- Poster presentation
- Open Access
Electrocardiographic markers of myocardial infarction size, transmural extent, and extent of nonviable myocardium - comparison to CMR
© Lee et al. 2016
- Published: 27 January 2016
- Myocardial Infarction
- Cardiovascular Magnetic Resonance
- Multivariate Linear Regression
- Left Bundle Branch Block
- Cardiovascular Magnetic Resonance Imaging
Myocardial infarction (MI) size is an important determinant of mortality in post-MI patients, but the current gold standard test, cardiovascular magnetic resonance imaging (CMR), is expensive and not widely available. We sought to determine whether information from a readily available standard 12-lead electrocardiogram (ECG) could be utilized to estimate infarct size, extent of transmural infarction, and extent of nonviable myocardium on CMR.
Patients with a clinical history of MI enrolled in the DETERMINE and PREDETERMINE Trial and Registry (ClinicalTrials.gov ID NCT02164058, NCT01114269) were included. Patients with left bundle branch block were excluded. ECG's were analyzed for candidate ECGs markers, which may signify the presence and extent of MI [Q waves (Qw), fragmented QRS (fQRS), and T wave inversion (TWI)]. Contiguous Qw (cQw MI) and TWI (cTWI) required involvement of two leads in a coronary distribution. Qw, fQRS, and TWI in individual leads were also examined. CMR infarct mass as a percentage total left ventricular (LV) mass (Infarct%) and LV ejection fraction (LVEF) were planimetered from late gadolinium enhanced (LGE) and cine short axis stacks, respectively. LGE images were also scored visually on a 17-segment model for the total number of segments with MI that were transmural at any point (Transmural Segments) and the total number of segments that were >50% infarcted (Nonviable Segments).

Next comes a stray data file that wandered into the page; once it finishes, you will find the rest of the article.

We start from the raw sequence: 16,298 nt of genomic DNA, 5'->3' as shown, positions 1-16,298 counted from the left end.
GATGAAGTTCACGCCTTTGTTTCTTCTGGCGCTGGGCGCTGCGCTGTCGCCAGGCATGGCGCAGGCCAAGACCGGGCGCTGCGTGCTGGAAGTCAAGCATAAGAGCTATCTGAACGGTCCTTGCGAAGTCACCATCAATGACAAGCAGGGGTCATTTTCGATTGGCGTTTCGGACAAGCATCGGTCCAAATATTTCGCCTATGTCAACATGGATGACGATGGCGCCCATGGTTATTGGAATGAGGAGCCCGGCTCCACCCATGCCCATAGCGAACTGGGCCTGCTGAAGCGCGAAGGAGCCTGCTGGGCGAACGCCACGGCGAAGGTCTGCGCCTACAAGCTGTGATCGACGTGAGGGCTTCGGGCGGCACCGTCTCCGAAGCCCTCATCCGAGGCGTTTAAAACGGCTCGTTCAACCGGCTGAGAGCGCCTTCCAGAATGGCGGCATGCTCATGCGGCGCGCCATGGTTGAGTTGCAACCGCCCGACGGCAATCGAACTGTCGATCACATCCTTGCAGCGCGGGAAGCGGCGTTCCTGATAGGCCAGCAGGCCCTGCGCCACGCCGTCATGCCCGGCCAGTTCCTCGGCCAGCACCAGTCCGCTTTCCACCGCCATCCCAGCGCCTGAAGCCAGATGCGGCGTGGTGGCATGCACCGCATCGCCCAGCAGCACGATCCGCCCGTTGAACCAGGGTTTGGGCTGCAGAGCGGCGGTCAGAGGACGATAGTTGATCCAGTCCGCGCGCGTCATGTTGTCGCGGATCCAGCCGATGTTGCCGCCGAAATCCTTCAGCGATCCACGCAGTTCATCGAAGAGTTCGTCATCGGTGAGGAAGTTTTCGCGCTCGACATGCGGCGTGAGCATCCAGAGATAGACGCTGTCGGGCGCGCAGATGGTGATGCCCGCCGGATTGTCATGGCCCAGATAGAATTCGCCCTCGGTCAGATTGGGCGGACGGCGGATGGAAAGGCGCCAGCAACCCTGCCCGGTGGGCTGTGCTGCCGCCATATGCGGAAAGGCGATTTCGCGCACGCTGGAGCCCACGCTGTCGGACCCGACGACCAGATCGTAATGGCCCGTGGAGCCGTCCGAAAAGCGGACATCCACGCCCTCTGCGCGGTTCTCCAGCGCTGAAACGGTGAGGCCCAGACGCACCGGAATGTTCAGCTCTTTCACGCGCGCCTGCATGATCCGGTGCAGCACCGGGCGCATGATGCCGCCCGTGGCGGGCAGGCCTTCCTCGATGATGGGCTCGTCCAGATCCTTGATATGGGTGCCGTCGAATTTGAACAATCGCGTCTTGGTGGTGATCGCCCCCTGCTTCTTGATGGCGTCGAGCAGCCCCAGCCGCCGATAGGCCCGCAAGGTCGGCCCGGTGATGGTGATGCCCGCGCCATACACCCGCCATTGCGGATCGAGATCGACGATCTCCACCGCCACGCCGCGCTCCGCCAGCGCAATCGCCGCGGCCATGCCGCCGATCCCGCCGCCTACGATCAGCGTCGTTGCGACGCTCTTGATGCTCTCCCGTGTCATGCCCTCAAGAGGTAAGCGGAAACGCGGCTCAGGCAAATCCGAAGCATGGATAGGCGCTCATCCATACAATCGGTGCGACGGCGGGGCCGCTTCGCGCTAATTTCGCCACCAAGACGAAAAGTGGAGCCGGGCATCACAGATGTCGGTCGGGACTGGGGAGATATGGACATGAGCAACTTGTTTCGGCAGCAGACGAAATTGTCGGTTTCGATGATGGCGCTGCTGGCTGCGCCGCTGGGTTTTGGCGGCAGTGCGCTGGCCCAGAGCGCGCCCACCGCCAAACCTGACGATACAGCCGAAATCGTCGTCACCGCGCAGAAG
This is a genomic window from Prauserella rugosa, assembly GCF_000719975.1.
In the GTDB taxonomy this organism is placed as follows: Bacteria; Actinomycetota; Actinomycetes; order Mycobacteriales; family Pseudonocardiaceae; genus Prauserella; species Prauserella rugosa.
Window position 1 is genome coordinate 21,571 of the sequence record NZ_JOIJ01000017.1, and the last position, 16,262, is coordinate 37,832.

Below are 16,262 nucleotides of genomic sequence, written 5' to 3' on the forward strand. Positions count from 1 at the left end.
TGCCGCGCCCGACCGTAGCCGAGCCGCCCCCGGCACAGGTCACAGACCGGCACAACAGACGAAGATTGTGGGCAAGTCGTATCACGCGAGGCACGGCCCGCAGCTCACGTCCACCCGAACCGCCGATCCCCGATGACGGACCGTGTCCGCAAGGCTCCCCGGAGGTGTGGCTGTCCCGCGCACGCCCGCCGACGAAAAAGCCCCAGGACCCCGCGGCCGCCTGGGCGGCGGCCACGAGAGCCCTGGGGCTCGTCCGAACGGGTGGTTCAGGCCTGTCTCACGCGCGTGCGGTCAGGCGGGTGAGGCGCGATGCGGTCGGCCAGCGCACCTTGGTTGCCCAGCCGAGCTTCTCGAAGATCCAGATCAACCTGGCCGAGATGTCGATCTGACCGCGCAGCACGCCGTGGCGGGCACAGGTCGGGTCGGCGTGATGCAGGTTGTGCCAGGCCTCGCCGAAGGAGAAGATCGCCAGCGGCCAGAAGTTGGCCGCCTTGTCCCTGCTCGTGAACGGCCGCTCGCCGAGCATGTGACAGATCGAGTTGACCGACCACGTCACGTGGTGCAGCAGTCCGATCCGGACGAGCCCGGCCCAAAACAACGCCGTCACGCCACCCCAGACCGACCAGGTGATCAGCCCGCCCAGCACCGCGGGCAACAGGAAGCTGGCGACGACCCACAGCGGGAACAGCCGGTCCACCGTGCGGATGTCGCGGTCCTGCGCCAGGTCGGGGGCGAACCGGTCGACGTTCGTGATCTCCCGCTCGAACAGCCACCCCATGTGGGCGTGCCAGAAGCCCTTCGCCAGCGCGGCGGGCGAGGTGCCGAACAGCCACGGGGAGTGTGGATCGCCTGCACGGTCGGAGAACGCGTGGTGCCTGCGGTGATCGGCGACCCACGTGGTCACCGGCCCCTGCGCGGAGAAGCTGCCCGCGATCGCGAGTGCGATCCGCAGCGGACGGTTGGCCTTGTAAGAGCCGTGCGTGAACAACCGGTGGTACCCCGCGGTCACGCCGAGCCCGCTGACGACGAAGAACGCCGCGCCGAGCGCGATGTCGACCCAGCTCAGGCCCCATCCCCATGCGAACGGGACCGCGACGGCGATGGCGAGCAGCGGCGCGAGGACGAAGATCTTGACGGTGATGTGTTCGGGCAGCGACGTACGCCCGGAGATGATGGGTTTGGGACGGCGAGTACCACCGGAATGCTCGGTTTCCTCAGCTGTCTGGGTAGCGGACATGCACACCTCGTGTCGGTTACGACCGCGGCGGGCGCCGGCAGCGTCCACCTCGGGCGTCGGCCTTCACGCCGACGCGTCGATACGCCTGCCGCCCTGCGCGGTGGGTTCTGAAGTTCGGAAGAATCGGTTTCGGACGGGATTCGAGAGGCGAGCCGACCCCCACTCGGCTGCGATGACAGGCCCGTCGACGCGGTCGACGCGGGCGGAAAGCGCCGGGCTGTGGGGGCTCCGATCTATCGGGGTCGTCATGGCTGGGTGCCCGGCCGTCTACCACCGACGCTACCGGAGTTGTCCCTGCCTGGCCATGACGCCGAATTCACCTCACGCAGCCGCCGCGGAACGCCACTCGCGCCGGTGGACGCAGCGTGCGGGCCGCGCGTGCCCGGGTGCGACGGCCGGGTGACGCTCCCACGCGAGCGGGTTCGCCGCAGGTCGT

Qw, fQRS, and TWI on ECG are independently associated with an increase in MI% measured by CMR in patients with a history of MI. Patients with these ECG markers also have a greater extent of transmural MI and nonviable myocardium, which increases with each additional marker seen on ECG. ECG estimates of MI size and extent may be useful to guide further risk stratification for sudden cardiac death.
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